(Graca Machel, widow of Samora Machel and Nelson Mandela, and strong advocate of African women’s rights)
This is a question anyone caring for women’s rights around the world, and particularly in Africa, should have in mind, when Graca Machel will be in Rwanda among the facilitators of the World Economic Forum (WEF) Africa.
Between May 11 – 13, 2016, the annual gathering of the WEF outside Davos will be held this time in Kigali – Rwanda. The cream of the 1% dominating the world in almost every aspect will be represented to discuss a range of economic priorities.
For anyone not familiar with WEF conferences, they bring together the world’s elite (from CEOs of multinationals like Starbucks, Facebook, Microsoft, Yahoo, Glencore to leading world prize winners in entertainment, passing by representatives of western-led international institutions like IMF and WB. Presidents and prime ministers of countries take as well part in good number.
WEF gatherings usually help shape the dominant doctrine in terms of economic development mainly led by neo-liberalism, which has at its core the power of the market forces. In other terms, WEF meetings promote capitalist policies, which, among other things, have brought to citizens around the world, wars, dictatures, inequalities, and other typical characteristics.
For people seeking political change in Rwanda, the WEF event in itself should be an opportunity to raise awareness about the real situation on the ground, firstly at the regional level, secondly inside the host country, by telling it as it is to the world’s elite, while it will be gathered in Kagame’s kingdom.
In the previous conference held in Switzerland, president Kagame, though being praised for the wrong reasons of economic miracles that the majority of Rwandans don’t know about, he failed to convey to his audience how those extraordinary achievements were made.
Informed sources know substantially that Rwandan claimed economic miracles are fundamentally flawn. On top of the fake economic development, the level of repression is unprecedented. The event should be an opportunity to showcase the plight of Kagame’s victims: his citizens.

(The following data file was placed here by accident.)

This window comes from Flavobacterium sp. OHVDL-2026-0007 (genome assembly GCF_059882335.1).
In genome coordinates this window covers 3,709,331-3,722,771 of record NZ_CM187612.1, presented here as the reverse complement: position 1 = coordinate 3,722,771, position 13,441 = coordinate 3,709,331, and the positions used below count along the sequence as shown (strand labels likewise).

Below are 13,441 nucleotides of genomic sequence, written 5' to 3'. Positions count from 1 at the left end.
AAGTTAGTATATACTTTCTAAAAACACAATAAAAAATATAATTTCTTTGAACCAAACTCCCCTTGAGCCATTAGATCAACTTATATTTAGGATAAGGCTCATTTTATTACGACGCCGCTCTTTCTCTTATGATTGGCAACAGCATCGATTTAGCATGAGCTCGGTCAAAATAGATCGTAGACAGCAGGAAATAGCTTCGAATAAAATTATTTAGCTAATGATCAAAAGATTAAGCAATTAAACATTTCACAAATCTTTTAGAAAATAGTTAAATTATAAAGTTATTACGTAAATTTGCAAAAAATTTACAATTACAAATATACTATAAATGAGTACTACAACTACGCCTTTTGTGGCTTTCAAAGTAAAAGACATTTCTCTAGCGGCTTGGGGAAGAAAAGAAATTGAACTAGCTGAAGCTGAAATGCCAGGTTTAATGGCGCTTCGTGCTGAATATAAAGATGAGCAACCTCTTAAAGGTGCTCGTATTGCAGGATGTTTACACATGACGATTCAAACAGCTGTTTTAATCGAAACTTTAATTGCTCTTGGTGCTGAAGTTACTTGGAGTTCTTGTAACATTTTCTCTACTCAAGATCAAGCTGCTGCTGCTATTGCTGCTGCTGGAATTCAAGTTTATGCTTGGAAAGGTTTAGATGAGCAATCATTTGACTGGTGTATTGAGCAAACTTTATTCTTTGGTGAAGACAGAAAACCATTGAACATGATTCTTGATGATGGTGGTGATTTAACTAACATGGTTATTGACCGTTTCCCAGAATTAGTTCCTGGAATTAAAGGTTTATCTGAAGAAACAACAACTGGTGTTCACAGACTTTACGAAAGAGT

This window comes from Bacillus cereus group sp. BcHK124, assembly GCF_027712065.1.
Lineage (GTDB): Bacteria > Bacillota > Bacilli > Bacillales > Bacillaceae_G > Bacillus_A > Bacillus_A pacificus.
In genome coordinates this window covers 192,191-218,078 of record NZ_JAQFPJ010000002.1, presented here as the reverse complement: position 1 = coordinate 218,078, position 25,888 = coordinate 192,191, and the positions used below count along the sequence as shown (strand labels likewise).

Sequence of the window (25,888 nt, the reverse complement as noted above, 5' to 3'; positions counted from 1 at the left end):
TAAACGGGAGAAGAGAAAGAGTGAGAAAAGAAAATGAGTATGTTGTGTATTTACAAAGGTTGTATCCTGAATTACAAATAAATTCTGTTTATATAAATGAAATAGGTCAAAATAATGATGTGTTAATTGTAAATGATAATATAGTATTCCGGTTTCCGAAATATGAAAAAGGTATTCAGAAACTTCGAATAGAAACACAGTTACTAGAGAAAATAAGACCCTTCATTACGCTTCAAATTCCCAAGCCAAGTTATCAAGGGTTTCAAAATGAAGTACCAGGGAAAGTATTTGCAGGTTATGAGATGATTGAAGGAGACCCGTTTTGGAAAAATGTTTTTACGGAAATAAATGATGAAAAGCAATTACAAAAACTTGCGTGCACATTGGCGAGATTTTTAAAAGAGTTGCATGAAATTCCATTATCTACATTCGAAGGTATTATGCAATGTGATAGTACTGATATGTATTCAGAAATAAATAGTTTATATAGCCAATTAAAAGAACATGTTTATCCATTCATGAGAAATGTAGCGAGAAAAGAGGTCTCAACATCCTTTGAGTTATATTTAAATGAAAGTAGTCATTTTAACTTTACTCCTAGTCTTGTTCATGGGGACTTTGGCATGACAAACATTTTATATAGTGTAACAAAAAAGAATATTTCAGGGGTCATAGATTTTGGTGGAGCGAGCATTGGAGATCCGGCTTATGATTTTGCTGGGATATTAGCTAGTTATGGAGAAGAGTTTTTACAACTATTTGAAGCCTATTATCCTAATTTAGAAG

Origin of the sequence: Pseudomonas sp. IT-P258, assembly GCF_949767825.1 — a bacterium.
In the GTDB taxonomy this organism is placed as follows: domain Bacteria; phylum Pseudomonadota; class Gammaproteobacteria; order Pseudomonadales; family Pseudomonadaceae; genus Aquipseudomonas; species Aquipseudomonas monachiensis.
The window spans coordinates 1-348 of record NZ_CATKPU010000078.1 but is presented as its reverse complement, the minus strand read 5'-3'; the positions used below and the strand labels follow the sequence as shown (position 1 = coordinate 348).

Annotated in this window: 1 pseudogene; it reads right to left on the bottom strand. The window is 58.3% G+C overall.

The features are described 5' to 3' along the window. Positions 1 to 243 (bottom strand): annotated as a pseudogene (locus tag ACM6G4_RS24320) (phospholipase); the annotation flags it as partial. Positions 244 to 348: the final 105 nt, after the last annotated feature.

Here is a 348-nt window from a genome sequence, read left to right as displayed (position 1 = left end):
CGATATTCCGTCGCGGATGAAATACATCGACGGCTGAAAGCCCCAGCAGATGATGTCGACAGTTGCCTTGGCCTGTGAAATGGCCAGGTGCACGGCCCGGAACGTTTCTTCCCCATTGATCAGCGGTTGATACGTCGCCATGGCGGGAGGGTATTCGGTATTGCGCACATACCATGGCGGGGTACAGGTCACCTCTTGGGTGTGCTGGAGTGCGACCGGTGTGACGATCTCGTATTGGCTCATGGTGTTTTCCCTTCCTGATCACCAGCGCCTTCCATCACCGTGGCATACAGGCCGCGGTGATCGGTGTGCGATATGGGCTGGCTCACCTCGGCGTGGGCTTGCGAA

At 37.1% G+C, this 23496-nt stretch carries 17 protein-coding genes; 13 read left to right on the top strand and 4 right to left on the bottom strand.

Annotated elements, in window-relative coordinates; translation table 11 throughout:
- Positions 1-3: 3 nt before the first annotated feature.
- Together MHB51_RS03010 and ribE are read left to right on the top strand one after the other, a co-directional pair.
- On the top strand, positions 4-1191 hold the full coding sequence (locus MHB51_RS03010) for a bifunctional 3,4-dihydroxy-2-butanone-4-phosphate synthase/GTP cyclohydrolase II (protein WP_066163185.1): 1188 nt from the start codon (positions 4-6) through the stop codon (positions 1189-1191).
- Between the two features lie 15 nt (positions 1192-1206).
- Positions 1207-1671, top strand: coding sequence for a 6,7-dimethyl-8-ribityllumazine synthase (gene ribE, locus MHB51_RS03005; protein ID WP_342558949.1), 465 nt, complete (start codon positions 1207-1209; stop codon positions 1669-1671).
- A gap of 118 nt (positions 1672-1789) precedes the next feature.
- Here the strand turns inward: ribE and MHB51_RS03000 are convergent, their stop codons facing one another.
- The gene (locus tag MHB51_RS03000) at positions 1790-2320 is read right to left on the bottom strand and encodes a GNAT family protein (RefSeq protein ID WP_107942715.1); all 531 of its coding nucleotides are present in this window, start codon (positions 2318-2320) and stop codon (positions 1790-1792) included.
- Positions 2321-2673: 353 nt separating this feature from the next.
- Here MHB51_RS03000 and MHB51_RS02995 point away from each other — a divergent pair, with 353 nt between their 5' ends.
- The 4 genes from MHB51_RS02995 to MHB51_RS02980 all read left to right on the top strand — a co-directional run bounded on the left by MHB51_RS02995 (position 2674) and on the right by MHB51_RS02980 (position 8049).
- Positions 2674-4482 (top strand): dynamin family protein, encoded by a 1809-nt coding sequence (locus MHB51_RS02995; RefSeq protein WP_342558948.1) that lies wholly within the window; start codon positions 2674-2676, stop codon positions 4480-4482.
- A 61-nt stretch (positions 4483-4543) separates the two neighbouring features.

Abuses of ordinary citizens and seekers of change
Among the world’s elite which will be represented in Kigali at the mentioned event will be Graca Machel. In her own right, she is an international figure advocating for human rights, but especially those for women in Africa.
Ahead of this WEF gathering in Rwanda, there seems to be a general crackdown on dissent and ordinary voices, and even further abuses on those already imprisoned. Just to name a few of such cases, several news outlets have highlighted those concerning Eric Nshimyumuremyi, Me Bernard Ntaganda,Illuminee Iragena, and Victoire Ingabire.
These cases are the tip of the iceberg, because abuses of human rights committed by the regime towards the general population are commonplace. For example, on Saturday 07/05, Theodosie Uwamahoro, a 28 years old woman who happened to be a street vendor in Nyabugogo – Kigali main market in its suburb, was the most public and recent victim of Kagame’s forces brutality.
The victim was beaten to death by Joseph Ndayizigiye, Eric Kaneza and Venuste Turabumukiza, all security officers at the lowest level. Her case could fall among those that Graca Machel advocate for: economic rights for women to live decently and educate their children. But the disempowerment of these victims seems even embedded in the design of the preparation of the conference.